“The changes we see now are bound to have a permanent impact on how learning is undertaken, and education is imparted. The pivotal role in technology will be driven by learning analytics which will create an ecosystem of data driven learning. This will help to understand and interpret the learning absorption data at an individual learner level – these insights can be used by the faculty in teaching or can also be fed into the machine learning engines to personalise the learning experience for the learner.” Amity University Online’s Chairman stated.
The physical changes to universities and the future of online learning
The edtech industry not only provides a platform for learners to take control of their education, but it also gives educators more resources, and they can use technology to increase the stimulation of students.
Mr Chauhan shared, “Both the learner and the educator deploy technology to fulfil their own needs. While the educator focuses on leveraging advanced technology for a constructive learning experience, the needs of the learner are quite different. They are looking at affordability, employability, multiple formats of course content, vernacular learning, less time investment, ease in transition across stages, mobility and guidance when it comes to learning online. As we move ahead, teaching models will focus on interactive and collaborative learning. This will help learners engage better with course content. Rather than memorising facts, learners will learn by doing.”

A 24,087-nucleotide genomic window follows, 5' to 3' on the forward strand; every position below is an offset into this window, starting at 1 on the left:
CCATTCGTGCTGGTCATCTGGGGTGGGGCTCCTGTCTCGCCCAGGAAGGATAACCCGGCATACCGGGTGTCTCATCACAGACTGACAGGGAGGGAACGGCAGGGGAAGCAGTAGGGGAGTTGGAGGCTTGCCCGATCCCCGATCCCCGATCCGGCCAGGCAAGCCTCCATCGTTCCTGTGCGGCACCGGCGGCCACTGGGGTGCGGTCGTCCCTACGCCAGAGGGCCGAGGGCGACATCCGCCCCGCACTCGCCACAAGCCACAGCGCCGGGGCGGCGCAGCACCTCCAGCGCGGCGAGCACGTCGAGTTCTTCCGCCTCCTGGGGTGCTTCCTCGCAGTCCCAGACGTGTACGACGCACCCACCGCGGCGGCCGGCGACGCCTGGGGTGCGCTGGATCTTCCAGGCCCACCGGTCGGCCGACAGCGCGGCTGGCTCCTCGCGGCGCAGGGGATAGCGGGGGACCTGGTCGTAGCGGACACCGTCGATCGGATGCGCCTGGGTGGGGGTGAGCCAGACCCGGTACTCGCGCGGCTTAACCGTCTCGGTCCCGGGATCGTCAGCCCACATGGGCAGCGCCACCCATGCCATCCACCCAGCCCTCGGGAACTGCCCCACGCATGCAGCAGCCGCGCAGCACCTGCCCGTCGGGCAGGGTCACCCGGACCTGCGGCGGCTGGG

Universities are also looking at physical changes. Even though campuses are not going anywhere post-pandemic, many are considering pivoting the way in which students gain knowledge to a more online learning-based structure to allow collaboration from industry professionals and experts from all over the globe.